|By Obi Akwani, MGV Editor
Globalization and Small/Medium Enterprises:
Well organized and properly managed developing economies provide fertile ground for SMEs to thrive. In decades past, Asia provided such fertile ground for small industries to grow. Asian economies attracted and continue to attract massive foreign investment which fuelled the remarkable economic growth in places like Hong Kong, Singapore and Malaysia.
Over the past six years in Nigeria, for instance, the government has pursued a policy of trade liberalization — making the operating environment for businesses less rigid and more friendly to foreign investors; and privatization — allowing private ownership of previously government-owned operations. As a result, many opportunities for global business operators have been created in Nigeria — the second largest economy in the region after South Africa.
Efforts to Change Negative Image:
Since 1999, however, the government of President Olusegun Obasanjo and individuals and organizations in the Nigerian private sector have worked to erase that negative portrayal of the country. The private sector engages in public (international and domestic) education about Nigeria through workshops, seminars and trade fairs. The government is doing the same as a sponsor of public education programs as well as through its economic policies.
All the effort is yielding results. The World Bank and other international lenders recognize improvements in Nigeria’s macroeconomic performance and say this is an indication of the soundness of government economic policies. The International Monetary Fund (IMF) has agreed to support more economic growth in Nigeria through its willingness to help finance infrastructure development and improvements in the country. The IMF, however, urges fiscal prudence and a sustained program of inflation reduction.
On a visit to Nigeria in December 2004, IMF executive, Anne Krueger, observed that, “Prudent management of [Nigeria’s] significant oil windfall has helped to stabilize the economy and to begin to address the major macroeconomic imbalances. Inflation has begun to fall, the exchange rate is more stable, and there has been significant buildup of reserves.”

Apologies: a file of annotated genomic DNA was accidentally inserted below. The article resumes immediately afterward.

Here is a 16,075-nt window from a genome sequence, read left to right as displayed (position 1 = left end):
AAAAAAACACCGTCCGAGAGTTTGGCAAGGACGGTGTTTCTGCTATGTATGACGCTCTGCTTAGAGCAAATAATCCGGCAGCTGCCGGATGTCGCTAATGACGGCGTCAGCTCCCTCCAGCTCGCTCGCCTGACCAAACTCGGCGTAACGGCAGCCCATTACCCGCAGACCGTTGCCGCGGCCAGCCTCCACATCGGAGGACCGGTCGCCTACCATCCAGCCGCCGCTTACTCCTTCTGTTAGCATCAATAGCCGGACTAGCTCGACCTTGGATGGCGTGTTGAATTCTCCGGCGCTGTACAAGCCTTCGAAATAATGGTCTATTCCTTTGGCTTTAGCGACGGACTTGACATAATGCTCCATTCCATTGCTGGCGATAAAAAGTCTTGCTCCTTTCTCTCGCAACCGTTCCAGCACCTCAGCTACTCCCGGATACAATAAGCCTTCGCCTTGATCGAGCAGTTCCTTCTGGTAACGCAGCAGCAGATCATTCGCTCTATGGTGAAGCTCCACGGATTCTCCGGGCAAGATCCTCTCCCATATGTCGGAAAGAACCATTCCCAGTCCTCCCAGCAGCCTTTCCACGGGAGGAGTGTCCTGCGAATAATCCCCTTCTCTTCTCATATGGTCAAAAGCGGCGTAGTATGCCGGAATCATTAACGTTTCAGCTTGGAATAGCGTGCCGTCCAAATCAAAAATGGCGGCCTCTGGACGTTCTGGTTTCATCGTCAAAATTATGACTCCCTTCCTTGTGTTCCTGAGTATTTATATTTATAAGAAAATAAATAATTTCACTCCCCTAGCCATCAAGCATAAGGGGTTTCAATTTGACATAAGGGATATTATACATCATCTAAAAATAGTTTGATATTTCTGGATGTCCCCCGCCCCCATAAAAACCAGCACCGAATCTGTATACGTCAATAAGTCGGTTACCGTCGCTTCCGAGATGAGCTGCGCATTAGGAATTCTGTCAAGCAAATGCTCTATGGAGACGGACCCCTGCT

Ready For SME Investment:
The Asians have not been afraid to invest in Nigeria and learn about the nation’s business culture. Many of them (Lebanese and Indian entrepreneurs) have been in Nigeria since the early 1970s and longer. Newer arrivals from China have also invested heavily in the Nigerian economy. Many of the early Asian SMEs in Nigeria started out as traders and retailers of consumer goods. Slowly they have graduated to small scale manufacturing and food packaging for the Nigerian consumer market and for export.
Rofico: Maker of Milcow – a popular milk brand
In 2002 Letraco set up a food packaging company at a new factory in Ikeja, Lagos State. The new company, Rofico packages powdered milk products under the brand name, ‘Milcow’. The powdered milk is manufactured in other countries and imported by Rofico for packaging in Nigeria.
Rofico became quickly successful under the economic policies of the Nigerian government. The company opened 14 warehouses in less than 18 months after startup. Their distribution network reaches 26 of Nigeria’s 36 states as of February 2005. According to Raja Ezzeddine, managing director of Rofico, his company developed the Milcow package in 6 months and the product attained high market penetration with good customer patronage within a few weeks of introduction.